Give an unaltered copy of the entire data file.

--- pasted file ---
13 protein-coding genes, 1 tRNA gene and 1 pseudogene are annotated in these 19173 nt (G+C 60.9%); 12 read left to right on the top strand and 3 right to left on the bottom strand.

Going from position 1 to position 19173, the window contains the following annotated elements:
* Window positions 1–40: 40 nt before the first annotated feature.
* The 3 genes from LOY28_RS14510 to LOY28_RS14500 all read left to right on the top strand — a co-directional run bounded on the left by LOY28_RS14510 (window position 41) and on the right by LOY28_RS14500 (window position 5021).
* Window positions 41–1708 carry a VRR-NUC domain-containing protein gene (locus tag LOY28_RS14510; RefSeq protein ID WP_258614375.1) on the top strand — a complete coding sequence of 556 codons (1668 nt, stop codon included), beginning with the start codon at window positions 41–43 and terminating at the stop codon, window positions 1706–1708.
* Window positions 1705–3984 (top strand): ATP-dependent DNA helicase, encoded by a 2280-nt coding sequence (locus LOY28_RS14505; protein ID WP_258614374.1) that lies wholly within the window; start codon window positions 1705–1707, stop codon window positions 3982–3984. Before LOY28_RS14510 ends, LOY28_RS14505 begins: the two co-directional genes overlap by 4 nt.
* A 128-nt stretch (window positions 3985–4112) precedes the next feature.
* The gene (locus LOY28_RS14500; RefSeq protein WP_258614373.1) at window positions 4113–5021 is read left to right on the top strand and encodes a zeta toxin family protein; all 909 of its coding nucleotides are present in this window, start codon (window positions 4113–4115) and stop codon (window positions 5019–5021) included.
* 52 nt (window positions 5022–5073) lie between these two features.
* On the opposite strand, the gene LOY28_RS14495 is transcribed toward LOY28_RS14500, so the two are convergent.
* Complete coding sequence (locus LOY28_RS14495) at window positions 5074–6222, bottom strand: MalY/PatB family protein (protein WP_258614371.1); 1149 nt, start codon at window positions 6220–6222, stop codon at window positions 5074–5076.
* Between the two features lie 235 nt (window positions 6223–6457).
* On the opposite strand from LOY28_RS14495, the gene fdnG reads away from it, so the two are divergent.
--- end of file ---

13 protein-coding genes, 1 tRNA gene and 1 pseudogene are annotated in these 19173 nt (G+C 60.9%); 12 read left to right on the top strand and 3 right to left on the bottom strand.

Going from position 1 to position 19173, the window contains the following annotated elements:
* Window positions 1–40: 40 nt before the first annotated feature.
* The 3 genes from LOY28_RS14510 to LOY28_RS14500 all read left to right on the top strand — a co-directional run bounded on the left by LOY28_RS14510 (window position 41) and on the right by LOY28_RS14500 (window position 5021).
* Window positions 41–1708 carry a VRR-NUC domain-containing protein gene (locus tag LOY28_RS14510; RefSeq protein ID WP_258614375.1) on the top strand — a complete coding sequence of 556 codons (1668 nt, stop codon included), beginning with the start codon at window positions 41–43 and terminating at the stop codon, window positions 1706–1708.
* Window positions 1705–3984 (top strand): ATP-dependent DNA helicase, encoded by a 2280-nt coding sequence (locus LOY28_RS14505; protein ID WP_258614374.1) that lies wholly within the window; start codon window positions 1705–1707, stop codon window positions 3982–3984. Before LOY28_RS14510 ends, LOY28_RS14505 begins: the two co-directional genes overlap by 4 nt.
* A 128-nt stretch (window positions 3985–4112) precedes the next feature.
* The gene (locus LOY28_RS14500; RefSeq protein WP_258614373.1) at window positions 4113–5021 is read left to right on the top strand and encodes a zeta toxin family protein; all 909 of its coding nucleotides are present in this window, start codon (window positions 4113–4115) and stop codon (window positions 5019–5021) included.
* 52 nt (window positions 5022–5073) lie between these two features.
* On the opposite strand, the gene LOY28_RS14495 is transcribed toward LOY28_RS14500, so the two are convergent.
* Complete coding sequence (locus LOY28_RS14495) at window positions 5074–6222, bottom strand: MalY/PatB family protein (protein WP_258614371.1); 1149 nt, start codon at window positions 6220–6222, stop codon at window positions 5074–5076.
* Between the two features lie 235 nt (window positions 6223–6457).
* On the opposite strand from LOY28_RS14495, the gene fdnG reads away from it, so the two are divergent.